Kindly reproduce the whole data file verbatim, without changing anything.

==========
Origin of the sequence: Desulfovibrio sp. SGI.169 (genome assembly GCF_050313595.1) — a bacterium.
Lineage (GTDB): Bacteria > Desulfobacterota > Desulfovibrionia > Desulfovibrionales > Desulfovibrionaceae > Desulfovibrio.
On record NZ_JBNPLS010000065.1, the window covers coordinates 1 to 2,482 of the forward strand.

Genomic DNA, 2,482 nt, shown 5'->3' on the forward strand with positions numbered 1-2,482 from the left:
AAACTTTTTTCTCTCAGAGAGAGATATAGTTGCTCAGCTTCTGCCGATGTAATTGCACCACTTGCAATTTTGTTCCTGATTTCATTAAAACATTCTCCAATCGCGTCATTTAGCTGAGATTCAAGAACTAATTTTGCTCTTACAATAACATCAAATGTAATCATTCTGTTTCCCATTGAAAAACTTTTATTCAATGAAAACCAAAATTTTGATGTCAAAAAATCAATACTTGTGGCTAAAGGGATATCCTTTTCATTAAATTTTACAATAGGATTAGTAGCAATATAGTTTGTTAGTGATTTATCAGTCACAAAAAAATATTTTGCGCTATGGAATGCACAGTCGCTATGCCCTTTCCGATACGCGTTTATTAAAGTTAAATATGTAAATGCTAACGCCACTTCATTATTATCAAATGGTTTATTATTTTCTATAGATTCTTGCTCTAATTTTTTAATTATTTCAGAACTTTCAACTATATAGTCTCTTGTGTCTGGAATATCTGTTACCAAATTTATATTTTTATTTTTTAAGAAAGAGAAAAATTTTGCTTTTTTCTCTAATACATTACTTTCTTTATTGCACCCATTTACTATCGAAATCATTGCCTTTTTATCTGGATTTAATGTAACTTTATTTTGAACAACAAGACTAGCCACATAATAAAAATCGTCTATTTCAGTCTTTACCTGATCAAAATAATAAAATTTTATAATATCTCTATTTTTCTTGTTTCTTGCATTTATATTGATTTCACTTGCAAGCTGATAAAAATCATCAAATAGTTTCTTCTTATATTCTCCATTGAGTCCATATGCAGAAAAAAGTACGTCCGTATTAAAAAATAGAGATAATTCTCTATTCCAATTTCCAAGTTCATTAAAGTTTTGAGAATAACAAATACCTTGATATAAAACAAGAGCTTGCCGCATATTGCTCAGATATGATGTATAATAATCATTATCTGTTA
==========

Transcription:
Origin of the sequence: Desulfovibrio sp. SGI.169 (genome assembly GCF_050313595.1) — a bacterium.
Lineage (GTDB): Bacteria > Desulfobacterota > Desulfovibrionia > Desulfovibrionales > Desulfovibrionaceae > Desulfovibrio.
On record NZ_JBNPLS010000065.1, the window covers coordinates 1 to 2,482 of the forward strand.

Genomic DNA, 2,482 nt, shown 5'->3' on the forward strand with positions numbered 1-2,482 from the left:
AAACTTTTTTCTCTCAGAGAGAGATATAGTTGCTCAGCTTCTGCCGATGTAATTGCACCACTTGCAATTTTGTTCCTGATTTCATTAAAACATTCTCCAATCGCGTCATTTAGCTGAGATTCAAGAACTAATTTTGCTCTTACAATAACATCAAATGTAATCATTCTGTTTCCCATTGAAAAACTTTTATTCAATGAAAACCAAAATTTTGATGTCAAAAAATCAATACTTGTGGCTAAAGGGATATCCTTTTCATTAAATTTTACAATAGGATTAGTAGCAATATAGTTTGTTAGTGATTTATCAGTCACAAAAAAATATTTTGCGCTATGGAATGCACAGTCGCTATGCCCTTTCCGATACGCGTTTATTAAAGTTAAATATGTAAATGCTAACGCCACTTCATTATTATCAAATGGTTTATTATTTTCTATAGATTCTTGCTCTAATTTTTTAATTATTTCAGAACTTTCAACTATATAGTCTCTTGTGTCTGGAATATCTGTTACCAAATTTATATTTTTATTTTTTAAGAAAGAGAAAAATTTTGCTTTTTTCTCTAATACATTACTTTCTTTATTGCACCCATTTACTATCGAAATCATTGCCTTTTTATCTGGATTTAATGTAACTTTATTTTGAACAACAAGACTAGCCACATAATAAAAATCGTCTATTTCAGTCTTTACCTGATCAAAATAATAAAATTTTATAATATCTCTATTTTTCTTGTTTCTTGCATTTATATTGATTTCACTTGCAAGCTGATAAAAATCATCAAATAGTTTCTTCTTATATTCTCCATTGAGTCCATATGCAGAAAAAAGTACGTCCGTATTAAAAAATAGAGATAATTCTCTATTCCAATTTCCAAGTTCATTAAAGTTTTGAGAATAACAAATACCTTGATATAAAACAAGAGCTTGCCGCATATTGCTCAGATATGATGTATAATAATCATTATCTGTTA